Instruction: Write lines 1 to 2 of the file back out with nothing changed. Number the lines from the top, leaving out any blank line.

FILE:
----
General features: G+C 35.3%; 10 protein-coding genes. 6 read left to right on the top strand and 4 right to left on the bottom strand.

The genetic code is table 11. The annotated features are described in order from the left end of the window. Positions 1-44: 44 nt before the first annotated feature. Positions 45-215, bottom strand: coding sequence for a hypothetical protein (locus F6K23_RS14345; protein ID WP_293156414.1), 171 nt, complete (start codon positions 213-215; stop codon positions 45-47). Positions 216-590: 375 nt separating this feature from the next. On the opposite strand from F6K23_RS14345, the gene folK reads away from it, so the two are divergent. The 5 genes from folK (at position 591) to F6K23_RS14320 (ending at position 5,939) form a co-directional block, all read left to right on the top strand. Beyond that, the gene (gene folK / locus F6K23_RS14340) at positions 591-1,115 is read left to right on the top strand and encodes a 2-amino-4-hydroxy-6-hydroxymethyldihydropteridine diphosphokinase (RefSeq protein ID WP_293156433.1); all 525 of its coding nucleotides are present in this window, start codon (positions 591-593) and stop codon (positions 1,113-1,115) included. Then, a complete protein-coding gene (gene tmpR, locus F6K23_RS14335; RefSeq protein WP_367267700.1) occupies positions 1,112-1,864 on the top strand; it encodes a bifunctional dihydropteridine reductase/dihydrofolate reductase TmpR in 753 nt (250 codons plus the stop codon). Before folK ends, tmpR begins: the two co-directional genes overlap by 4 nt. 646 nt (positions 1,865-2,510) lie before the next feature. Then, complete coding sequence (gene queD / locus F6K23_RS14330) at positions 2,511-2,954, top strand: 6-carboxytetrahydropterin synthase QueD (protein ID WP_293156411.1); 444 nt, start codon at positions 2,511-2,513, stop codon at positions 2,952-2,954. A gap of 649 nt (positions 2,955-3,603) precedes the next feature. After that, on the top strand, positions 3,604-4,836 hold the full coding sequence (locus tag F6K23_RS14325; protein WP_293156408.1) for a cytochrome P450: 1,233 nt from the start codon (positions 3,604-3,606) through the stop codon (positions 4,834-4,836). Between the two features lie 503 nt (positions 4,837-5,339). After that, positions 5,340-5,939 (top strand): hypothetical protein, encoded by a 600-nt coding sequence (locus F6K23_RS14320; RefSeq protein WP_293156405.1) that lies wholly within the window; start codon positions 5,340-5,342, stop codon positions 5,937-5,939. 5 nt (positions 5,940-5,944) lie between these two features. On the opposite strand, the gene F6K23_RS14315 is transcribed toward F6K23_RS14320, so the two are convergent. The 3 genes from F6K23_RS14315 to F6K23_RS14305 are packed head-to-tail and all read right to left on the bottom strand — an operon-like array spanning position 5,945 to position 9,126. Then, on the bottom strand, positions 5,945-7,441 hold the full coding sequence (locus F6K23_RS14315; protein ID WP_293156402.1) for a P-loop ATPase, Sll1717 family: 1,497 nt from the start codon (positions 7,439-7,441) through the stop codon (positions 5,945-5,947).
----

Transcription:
General features: G+C 35.3%; 10 protein-coding genes. 6 read left to right on the top strand and 4 right to left on the bottom strand.

The genetic code is table 11. The annotated features are described in order from the left end of the window. Positions 1-44: 44 nt before the first annotated feature. Positions 45-215, bottom strand: coding sequence for a hypothetical protein (locus F6K23_RS14345; protein ID WP_293156414.1), 171 nt, complete (start codon positions 213-215; stop codon positions 45-47). Positions 216-590: 375 nt separating this feature from the next. On the opposite strand from F6K23_RS14345, the gene folK reads away from it, so the two are divergent. The 5 genes from folK (at position 591) to F6K23_RS14320 (ending at position 5,939) form a co-directional block, all read left to right on the top strand. Beyond that, the gene (gene folK / locus F6K23_RS14340) at positions 591-1,115 is read left to right on the top strand and encodes a 2-amino-4-hydroxy-6-hydroxymethyldihydropteridine diphosphokinase (RefSeq protein ID WP_293156433.1); all 525 of its coding nucleotides are present in this window, start codon (positions 591-593) and stop codon (positions 1,113-1,115) included. Then, a complete protein-coding gene (gene tmpR, locus F6K23_RS14335; RefSeq protein WP_367267700.1) occupies positions 1,112-1,864 on the top strand; it encodes a bifunctional dihydropteridine reductase/dihydrofolate reductase TmpR in 753 nt (250 codons plus the stop codon). Before folK ends, tmpR begins: the two co-directional genes overlap by 4 nt. 646 nt (positions 1,865-2,510) lie before the next feature. Then, complete coding sequence (gene queD / locus F6K23_RS14330) at positions 2,511-2,954, top strand: 6-carboxytetrahydropterin synthase QueD (protein ID WP_293156411.1); 444 nt, start codon at positions 2,511-2,513, stop codon at positions 2,952-2,954. A gap of 649 nt (positions 2,955-3,603) precedes the next feature. After that, on the top strand, positions 3,604-4,836 hold the full coding sequence (locus tag F6K23_RS14325; protein WP_293156408.1) for a cytochrome P450: 1,233 nt from the start codon (positions 3,604-3,606) through the stop codon (positions 4,834-4,836). Between the two features lie 503 nt (positions 4,837-5,339). After that, positions 5,340-5,939 (top strand): hypothetical protein, encoded by a 600-nt coding sequence (locus F6K23_RS14320; RefSeq protein WP_293156405.1) that lies wholly within the window; start codon positions 5,340-5,342, stop codon positions 5,937-5,939. 5 nt (positions 5,940-5,944) lie between these two features. On the opposite strand, the gene F6K23_RS14315 is transcribed toward F6K23_RS14320, so the two are convergent. The 3 genes from F6K23_RS14315 to F6K23_RS14305 are packed head-to-tail and all read right to left on the bottom strand — an operon-like array spanning position 5,945 to position 9,126. Then, on the bottom strand, positions 5,945-7,441 hold the full coding sequence (locus F6K23_RS14315; protein ID WP_293156402.1) for a P-loop ATPase, Sll1717 family: 1,497 nt from the start codon (positions 7,439-7,441) through the stop codon (positions 5,945-5,947).